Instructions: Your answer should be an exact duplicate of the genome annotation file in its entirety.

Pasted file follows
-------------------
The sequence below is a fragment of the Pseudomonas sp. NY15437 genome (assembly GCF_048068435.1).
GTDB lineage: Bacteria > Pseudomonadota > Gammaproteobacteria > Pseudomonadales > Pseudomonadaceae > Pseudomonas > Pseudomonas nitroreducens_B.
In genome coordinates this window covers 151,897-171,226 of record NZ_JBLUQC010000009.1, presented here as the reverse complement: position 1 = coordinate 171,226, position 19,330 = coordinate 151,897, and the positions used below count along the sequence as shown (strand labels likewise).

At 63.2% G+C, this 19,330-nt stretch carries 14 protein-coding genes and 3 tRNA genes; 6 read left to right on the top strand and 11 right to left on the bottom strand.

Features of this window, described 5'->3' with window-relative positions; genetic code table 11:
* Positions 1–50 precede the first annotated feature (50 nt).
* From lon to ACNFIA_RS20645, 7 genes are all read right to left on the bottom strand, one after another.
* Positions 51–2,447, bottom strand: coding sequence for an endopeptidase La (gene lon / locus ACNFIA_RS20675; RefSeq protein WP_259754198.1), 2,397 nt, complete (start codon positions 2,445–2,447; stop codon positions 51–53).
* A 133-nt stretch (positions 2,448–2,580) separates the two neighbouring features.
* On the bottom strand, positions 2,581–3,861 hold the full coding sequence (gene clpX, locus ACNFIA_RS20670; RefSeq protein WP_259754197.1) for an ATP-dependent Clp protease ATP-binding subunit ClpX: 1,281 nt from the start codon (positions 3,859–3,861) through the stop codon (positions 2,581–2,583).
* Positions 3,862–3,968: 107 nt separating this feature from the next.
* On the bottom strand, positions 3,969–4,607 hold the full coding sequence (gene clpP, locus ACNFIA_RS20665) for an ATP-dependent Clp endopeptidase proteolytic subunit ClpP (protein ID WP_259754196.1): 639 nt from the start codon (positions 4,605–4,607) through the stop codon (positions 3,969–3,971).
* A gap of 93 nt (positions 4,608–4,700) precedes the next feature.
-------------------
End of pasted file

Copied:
The sequence below is a fragment of the Pseudomonas sp. NY15437 genome (assembly GCF_048068435.1).
GTDB lineage: Bacteria > Pseudomonadota > Gammaproteobacteria > Pseudomonadales > Pseudomonadaceae > Pseudomonas > Pseudomonas nitroreducens_B.
In genome coordinates this window covers 151,897-171,226 of record NZ_JBLUQC010000009.1, presented here as the reverse complement: position 1 = coordinate 171,226, position 19,330 = coordinate 151,897, and the positions used below count along the sequence as shown (strand labels likewise).

At 63.2% G+C, this 19,330-nt stretch carries 14 protein-coding genes and 3 tRNA genes; 6 read left to right on the top strand and 11 right to left on the bottom strand.

Features of this window, described 5'->3' with window-relative positions; genetic code table 11:
* Positions 1–50 precede the first annotated feature (50 nt).
* From lon to ACNFIA_RS20645, 7 genes are all read right to left on the bottom strand, one after another.
* Positions 51–2,447, bottom strand: coding sequence for an endopeptidase La (gene lon / locus ACNFIA_RS20675; RefSeq protein WP_259754198.1), 2,397 nt, complete (start codon positions 2,445–2,447; stop codon positions 51–53).
* A 133-nt stretch (positions 2,448–2,580) separates the two neighbouring features.
* On the bottom strand, positions 2,581–3,861 hold the full coding sequence (gene clpX, locus ACNFIA_RS20670; RefSeq protein WP_259754197.1) for an ATP-dependent Clp protease ATP-binding subunit ClpX: 1,281 nt from the start codon (positions 3,859–3,861) through the stop codon (positions 2,581–2,583).
* Positions 3,862–3,968: 107 nt separating this feature from the next.
* On the bottom strand, positions 3,969–4,607 hold the full coding sequence (gene clpP, locus ACNFIA_RS20665) for an ATP-dependent Clp endopeptidase proteolytic subunit ClpP (protein ID WP_259754196.1): 639 nt from the start codon (positions 4,605–4,607) through the stop codon (positions 3,969–3,971).
* A gap of 93 nt (positions 4,608–4,700) precedes the next feature.